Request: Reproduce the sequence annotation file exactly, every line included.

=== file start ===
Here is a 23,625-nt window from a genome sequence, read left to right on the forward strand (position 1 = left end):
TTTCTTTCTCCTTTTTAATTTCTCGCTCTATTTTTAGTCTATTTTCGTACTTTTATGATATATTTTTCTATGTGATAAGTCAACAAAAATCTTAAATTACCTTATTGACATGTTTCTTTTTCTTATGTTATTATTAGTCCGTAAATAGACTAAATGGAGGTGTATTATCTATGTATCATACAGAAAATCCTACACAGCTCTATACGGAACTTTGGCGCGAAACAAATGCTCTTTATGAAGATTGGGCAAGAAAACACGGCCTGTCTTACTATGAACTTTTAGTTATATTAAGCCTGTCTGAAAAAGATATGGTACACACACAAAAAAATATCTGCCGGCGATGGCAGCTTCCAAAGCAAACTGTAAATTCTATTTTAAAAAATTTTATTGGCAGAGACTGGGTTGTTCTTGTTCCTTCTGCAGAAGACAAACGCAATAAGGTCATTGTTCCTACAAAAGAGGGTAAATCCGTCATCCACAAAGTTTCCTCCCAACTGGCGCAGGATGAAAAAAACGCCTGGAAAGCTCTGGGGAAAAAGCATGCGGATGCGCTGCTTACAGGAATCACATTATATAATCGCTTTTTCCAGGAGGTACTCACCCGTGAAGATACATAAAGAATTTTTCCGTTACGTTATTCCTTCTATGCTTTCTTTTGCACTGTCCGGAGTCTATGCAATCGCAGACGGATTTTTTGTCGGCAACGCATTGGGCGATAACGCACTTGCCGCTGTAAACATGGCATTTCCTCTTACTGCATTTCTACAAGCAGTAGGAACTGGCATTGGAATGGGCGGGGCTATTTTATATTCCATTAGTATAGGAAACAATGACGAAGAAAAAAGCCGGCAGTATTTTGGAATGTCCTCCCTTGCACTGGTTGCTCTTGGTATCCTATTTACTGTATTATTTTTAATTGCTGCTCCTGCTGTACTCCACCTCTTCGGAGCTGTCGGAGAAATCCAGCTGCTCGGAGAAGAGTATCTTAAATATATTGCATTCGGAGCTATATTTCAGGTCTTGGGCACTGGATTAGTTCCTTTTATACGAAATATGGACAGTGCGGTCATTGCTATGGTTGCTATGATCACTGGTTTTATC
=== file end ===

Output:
Here is a 23,625-nt window from a genome sequence, read left to right on the forward strand (position 1 = left end):
TTTCTTTCTCCTTTTTAATTTCTCGCTCTATTTTTAGTCTATTTTCGTACTTTTATGATATATTTTTCTATGTGATAAGTCAACAAAAATCTTAAATTACCTTATTGACATGTTTCTTTTTCTTATGTTATTATTAGTCCGTAAATAGACTAAATGGAGGTGTATTATCTATGTATCATACAGAAAATCCTACACAGCTCTATACGGAACTTTGGCGCGAAACAAATGCTCTTTATGAAGATTGGGCAAGAAAACACGGCCTGTCTTACTATGAACTTTTAGTTATATTAAGCCTGTCTGAAAAAGATATGGTACACACACAAAAAAATATCTGCCGGCGATGGCAGCTTCCAAAGCAAACTGTAAATTCTATTTTAAAAAATTTTATTGGCAGAGACTGGGTTGTTCTTGTTCCTTCTGCAGAAGACAAACGCAATAAGGTCATTGTTCCTACAAAAGAGGGTAAATCCGTCATCCACAAAGTTTCCTCCCAACTGGCGCAGGATGAAAAAAACGCCTGGAAAGCTCTGGGGAAAAAGCATGCGGATGCGCTGCTTACAGGAATCACATTATATAATCGCTTTTTCCAGGAGGTACTCACCCGTGAAGATACATAAAGAATTTTTCCGTTACGTTATTCCTTCTATGCTTTCTTTTGCACTGTCCGGAGTCTATGCAATCGCAGACGGATTTTTTGTCGGCAACGCATTGGGCGATAACGCACTTGCCGCTGTAAACATGGCATTTCCTCTTACTGCATTTCTACAAGCAGTAGGAACTGGCATTGGAATGGGCGGGGCTATTTTATATTCCATTAGTATAGGAAACAATGACGAAGAAAAAAGCCGGCAGTATTTTGGAATGTCCTCCCTTGCACTGGTTGCTCTTGGTATCCTATTTACTGTATTATTTTTAATTGCTGCTCCTGCTGTACTCCACCTCTTCGGAGCTGTCGGAGAAATCCAGCTGCTCGGAGAAGAGTATCTTAAATATATTGCATTCGGAGCTATATTTCAGGTCTTGGGCACTGGATTAGTTCCTTTTATACGAAATATGGACAGTGCGGTCATTGCTATGGTTGCTATGATCACTGGTTTTATC